Anyway, INAL but that’s what I got out of the discussion elsewhere.

  8. timetochooseagain said

    7-Other than a slight misreading of Mass v. EPA, and calling the concurrent opinion a “dissent” which is semantically wrong, your comment basically grasps what is going on.

    Your statement about what Mass v. EPA said was:

    “The EPA has to regulate CO2 emissions because it’s mandate under the clean air act says it has to regulate CO2 emissions.”

    In point of fact, the decision in Mass v. EPA was that the EPA had to either regulate or justify not regulating. As erroneous as the decision was, they did not force the EPA to regulate per se. The EPA could have-should have declined to find “endangerment”.

    Your only other error was in calling the Alito-Thomas concurrence a “dissent”-in fact, they agreed with the judgement (the plaintiffs did not have standing) and partially in the reasoning (given the Mass v. EPA finding and given the legitimacy of the EPA’s actions, which they procedurally could not question since they were not raised by the parties, the arguments the majority raised would reach the conclusions of their opinion.)

  9. Jeff Id said

    Lucia,

    That sounds like a reasonable win in terms of sanity. Of course nobody expected to clean up the EPA mess from this case.

  10. stevefitzpatrick said

    Lucia,

    The “nutty arguments” I was referring to are pretty much the same: that CO2 emitted a by entity A in Wisconsin (or in Rome, or in Sao Paulo) causes demonstrable harm to person B in Texas. The justification for a common law suit and for EPA regulation is in essence the same: harm is demostrable and significant. IMO, there is no clear demonstration of harm. And the ruling simply ignores that CO2 is globally fungible. It is crazy to assign harm done by only emitter (or only certain ones), with no connection to that emitter’s global contribution. Like I said, all pretty nutty.

  11. lucia said

    Your only other error was in calling the Alito-Thomas concurrence a “dissent”-in fact, they agreed with the judgement

    Yes. Sorry, I bungled that. I knew the ruling was unanimous, but picked the wrong word anyway.

    The EPA could have-should have declined to find “endangerment”.

    Am I correct to also understand today’s ruling to say that if the EPA had declined to find endangerment, today’s ruling still blocks the nuisance suit? The reasoning being that the clean air act regulations do hand the issue over to the EPA, and that closes off the nuisance suits under common-law? That’s the impression I got.

  12. timetochooseagain said

    11-I think that indeed their finding would apply if the EPA had not done so, but they refer frequently to the rule making being underway, implying perhaps that they think that the EPA has to actually be moving toward something, but I will have to keep reading the opinion to determine for certain.

  13. pauldd said

    Lucia asks: “Am I correct to also understand today’s ruling to say that if the EPA had declined to find endangerment, today’s ruling still blocks the nuisance suit? The reasoning being that the clean air act regulations do hand the issue over to the EPA, and that closes off the nuisance suits under common-law? That’s the impression I got.”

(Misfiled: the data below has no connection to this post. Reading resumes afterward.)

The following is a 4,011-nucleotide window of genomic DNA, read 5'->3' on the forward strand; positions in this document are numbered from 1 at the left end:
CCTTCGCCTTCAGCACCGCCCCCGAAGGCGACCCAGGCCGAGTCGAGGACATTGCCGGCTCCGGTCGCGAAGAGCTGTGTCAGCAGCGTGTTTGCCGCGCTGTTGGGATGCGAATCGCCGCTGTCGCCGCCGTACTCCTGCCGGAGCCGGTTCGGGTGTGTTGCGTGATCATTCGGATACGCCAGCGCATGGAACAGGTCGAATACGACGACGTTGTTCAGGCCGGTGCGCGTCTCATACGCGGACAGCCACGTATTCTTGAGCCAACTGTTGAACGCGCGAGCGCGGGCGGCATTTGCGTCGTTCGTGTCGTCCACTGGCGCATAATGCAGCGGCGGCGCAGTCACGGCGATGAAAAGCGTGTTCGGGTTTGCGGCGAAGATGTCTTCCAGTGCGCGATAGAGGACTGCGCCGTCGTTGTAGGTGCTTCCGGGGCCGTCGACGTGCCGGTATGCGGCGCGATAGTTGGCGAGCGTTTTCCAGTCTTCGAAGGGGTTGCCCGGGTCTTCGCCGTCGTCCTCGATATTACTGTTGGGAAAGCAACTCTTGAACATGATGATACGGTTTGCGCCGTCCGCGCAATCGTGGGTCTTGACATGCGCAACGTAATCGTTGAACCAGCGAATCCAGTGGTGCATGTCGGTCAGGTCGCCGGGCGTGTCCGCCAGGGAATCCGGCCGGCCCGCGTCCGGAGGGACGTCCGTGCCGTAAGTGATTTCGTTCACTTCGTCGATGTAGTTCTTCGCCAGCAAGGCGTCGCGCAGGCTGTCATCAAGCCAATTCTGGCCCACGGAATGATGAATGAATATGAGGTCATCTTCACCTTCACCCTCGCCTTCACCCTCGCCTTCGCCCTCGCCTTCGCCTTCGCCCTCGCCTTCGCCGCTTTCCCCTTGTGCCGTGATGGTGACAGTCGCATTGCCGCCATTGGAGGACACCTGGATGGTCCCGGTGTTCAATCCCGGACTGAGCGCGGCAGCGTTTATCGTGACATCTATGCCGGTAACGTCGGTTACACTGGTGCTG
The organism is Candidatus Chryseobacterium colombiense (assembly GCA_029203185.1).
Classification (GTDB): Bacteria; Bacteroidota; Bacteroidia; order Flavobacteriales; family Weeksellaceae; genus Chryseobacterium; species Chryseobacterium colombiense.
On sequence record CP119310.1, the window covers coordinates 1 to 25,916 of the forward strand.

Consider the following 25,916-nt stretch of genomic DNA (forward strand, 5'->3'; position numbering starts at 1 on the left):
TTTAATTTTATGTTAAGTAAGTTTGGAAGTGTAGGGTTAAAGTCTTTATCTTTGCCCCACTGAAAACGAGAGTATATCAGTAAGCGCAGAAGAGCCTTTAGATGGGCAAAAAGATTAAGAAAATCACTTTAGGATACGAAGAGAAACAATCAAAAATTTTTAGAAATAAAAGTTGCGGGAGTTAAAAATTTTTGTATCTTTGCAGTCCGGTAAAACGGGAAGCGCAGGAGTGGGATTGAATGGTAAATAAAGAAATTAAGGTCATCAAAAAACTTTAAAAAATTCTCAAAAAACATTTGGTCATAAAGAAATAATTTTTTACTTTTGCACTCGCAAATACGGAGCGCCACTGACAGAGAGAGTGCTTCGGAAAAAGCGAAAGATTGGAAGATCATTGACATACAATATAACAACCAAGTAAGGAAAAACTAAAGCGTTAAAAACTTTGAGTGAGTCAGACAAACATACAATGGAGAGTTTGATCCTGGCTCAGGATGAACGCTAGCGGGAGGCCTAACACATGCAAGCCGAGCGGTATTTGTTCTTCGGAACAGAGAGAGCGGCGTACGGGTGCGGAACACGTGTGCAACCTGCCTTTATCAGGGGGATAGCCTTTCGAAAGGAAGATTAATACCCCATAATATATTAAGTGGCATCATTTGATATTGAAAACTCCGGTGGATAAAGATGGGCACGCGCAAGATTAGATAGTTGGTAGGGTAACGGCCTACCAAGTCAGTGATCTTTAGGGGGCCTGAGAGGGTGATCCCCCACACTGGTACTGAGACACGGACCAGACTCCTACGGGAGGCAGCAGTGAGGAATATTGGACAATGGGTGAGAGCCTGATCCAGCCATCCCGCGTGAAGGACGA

You are correct. From the decision, page 12:
    “The Clean Air Act is no less an exercise of the legislature’s “considered judgment” concerning the regulation of air pollution because it permits emissions until EPA acts. The critical point is that Congress delegated to EPA the decision whether and how to regulate carbon-dioxide emissions from power plants; the delegation is what displaces federal common law. Indeed, were EPA to decline to regulate carbon-dioxide emissions altogether at the conclusion of its
    ongoing §7411 rulemaking, the federal courts would have no warrant to employ the federal common law of nuisance to upset the agency’s expert determination.”

  14. lucia said

    http://volokh.com/2011/06/20/thoughts-on-aep-v-connecticut/
    Here’s the bit that gave me the impression

    The critical point is that Congress delegated to EPA the decision whether and how to regulate carbon-dioxide emissions from power plants; the delegation is what displaces federal common law. Indeed, were EPA to decline to regulate carbon-dioxide emissions altogether at the conclusion of its ongoing §7411 rulemaking, the federal courts would have no warrant to employ the federal common law of nuisance to upset the agency’s expert determination.

  15. Pascvaks said

    The EPA is first and foremost political. While the current crop of appointees running this agency are ‘extremeists’ and Global Warming Nut-cases, the organization itself is as any other and will seek to protect its own existance and future. When the Right Wing took the House and narrowed the Senate in the last election the SES’s and civil service employees took note. With federal budget cuts looming high, expect the EPA to be more ‘level-headed” than ever. Is the stupidity crisis over and behind us, no way. Does Obama have to fail to win reelection in order for CO2 to be taken out of the EPA equation –by law? You bet! What’s going to happen between now and the next general election vis-a-vis CO2 and the EPA? A little this and a little that. Ain’t life a beach?

  16. Mark T said

    Mann should be aware of the pro-bono legal advice implications he may be receiving to file suit against Tim Ball.

    Mark